February Roundup: Machining in the news

In February, manufacturing added more jobs, Tecnalia 3-D prints innovative designs, Ford releases their quarterly profit, and hybrid work tactics are shifting tasks. Continue reading our news round up to learn more about what’s happening in the industry this month.

Manufacturing Adds 13,000 Jobs

Manufacturers added a modest 13,000 jobs last month. Employment in durable goods rose by 8,000 jobs, according to a breakdown by industry issued by the bureau. Durable goods industries were mixed. Job gainers included fabricated metal products, up 5,000 jobs, and machinery up 3,600. However, gains were partially offset by job losses in transportation equipment, down 9,500 jobs. That included a decline of 4,900 jobs in motor vehicles and parts.

To read the full report click here.

Tecnalia 3-D prints innovative designs from challenging metals

Tecnalia Research & Innovation, a leading private and independent research and technology organization in Spain, uses its material and manufacturing expertise to develop innovative designs in the most challenging materials for the cutting tool industry. The flexibility of the innovent binder jetting machine allowed the Tecnalia team to print the challenging materials after an exhaustive selection and powder conditioning process was optimized for the binder jetting process. 

The final parts provided were near net shape, reducing difficult and expensive machining and cutting lead times by 75%.

For more information on these new innovating designs check out the full article here.

Ford Posts Quarterly Profit

Ford Motor Co. posted a fourth-quarter profit compared with a year-earlier loss.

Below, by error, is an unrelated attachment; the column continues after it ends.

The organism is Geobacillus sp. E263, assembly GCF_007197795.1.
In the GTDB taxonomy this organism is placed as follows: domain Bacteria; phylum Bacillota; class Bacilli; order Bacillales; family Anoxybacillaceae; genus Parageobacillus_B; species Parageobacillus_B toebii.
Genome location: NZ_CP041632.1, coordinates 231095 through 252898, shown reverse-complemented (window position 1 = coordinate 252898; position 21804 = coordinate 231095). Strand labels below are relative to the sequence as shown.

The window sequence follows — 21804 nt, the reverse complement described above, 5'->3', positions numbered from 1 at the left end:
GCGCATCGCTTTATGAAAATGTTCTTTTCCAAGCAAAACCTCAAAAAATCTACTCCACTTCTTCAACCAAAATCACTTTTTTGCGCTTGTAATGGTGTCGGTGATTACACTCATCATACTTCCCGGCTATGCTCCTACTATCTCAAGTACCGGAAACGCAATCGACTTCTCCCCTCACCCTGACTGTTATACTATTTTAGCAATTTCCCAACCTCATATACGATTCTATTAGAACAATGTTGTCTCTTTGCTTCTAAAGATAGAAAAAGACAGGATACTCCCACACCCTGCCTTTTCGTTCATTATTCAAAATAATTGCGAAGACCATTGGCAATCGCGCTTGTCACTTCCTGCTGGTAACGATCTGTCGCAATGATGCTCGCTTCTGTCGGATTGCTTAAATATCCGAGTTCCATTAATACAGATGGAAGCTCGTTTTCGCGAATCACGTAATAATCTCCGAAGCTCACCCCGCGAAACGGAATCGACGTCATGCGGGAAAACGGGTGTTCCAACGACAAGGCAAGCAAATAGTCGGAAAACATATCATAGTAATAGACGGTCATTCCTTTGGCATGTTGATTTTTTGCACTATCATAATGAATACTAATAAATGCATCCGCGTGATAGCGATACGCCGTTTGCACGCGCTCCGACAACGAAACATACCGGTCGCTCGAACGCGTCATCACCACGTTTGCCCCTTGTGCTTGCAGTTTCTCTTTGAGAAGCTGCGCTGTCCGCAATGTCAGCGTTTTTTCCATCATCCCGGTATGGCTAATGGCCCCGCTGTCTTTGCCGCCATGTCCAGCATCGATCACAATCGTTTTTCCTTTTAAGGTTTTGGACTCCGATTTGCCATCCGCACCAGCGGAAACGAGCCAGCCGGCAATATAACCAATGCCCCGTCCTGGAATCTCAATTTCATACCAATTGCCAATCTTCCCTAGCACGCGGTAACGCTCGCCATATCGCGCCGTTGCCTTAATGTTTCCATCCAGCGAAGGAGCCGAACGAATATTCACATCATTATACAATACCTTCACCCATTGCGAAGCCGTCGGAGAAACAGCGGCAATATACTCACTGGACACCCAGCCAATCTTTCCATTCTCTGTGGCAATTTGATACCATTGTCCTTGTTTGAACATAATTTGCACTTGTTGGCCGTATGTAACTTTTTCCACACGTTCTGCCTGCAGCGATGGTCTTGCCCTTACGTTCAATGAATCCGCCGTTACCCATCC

The automaker reported a quarterly profit of $12.3 billion, or $3.03 a year, compared with a deficit of $2.8 billion, or 70 cents for the final three months of 2020. The result included an $8.2 billion gain on its investment in Rivian Automotive Inc., an electric-truck maker, which had an initial public offering last year.

Ford had adjusted earnings before interest and taxes (EBIT) of about $2 billion in the quarter, up from $1.7 billion a year earlier. The company’s North American auto operations generated EBIT of $1.8 billion. On a per-share basis, the adjusted earnings were 26 cents a share. That was lower than analyst estimates of 45 cents.

Click here to download Ford’s full report.

Hybrid Work Methods Shift Some Tasks Anywhere

The surge in use of digital production and communications tools during the COVID-19 pandemic has accelerated the future of the hybrid workplace, in which some employees and tasks can be redirected outside the manufacturing facility. Manufacturers that had already made large investments in automation, data collection and remote connectivity had the infrastructure in place to support this shift prior to the pandemic.

However, while personnel like designers and engineers are easily able to work remotely—and, depending on the company, did so pre-pandemic—machines still need operators on site. That said, solutions such as virtual or mixed reality and cloud-based connectivity are driving organizations to rethink how they schedule and perform certain manufacturing duties.

To read the full article click here.

Contact Custom Tool & Grinding

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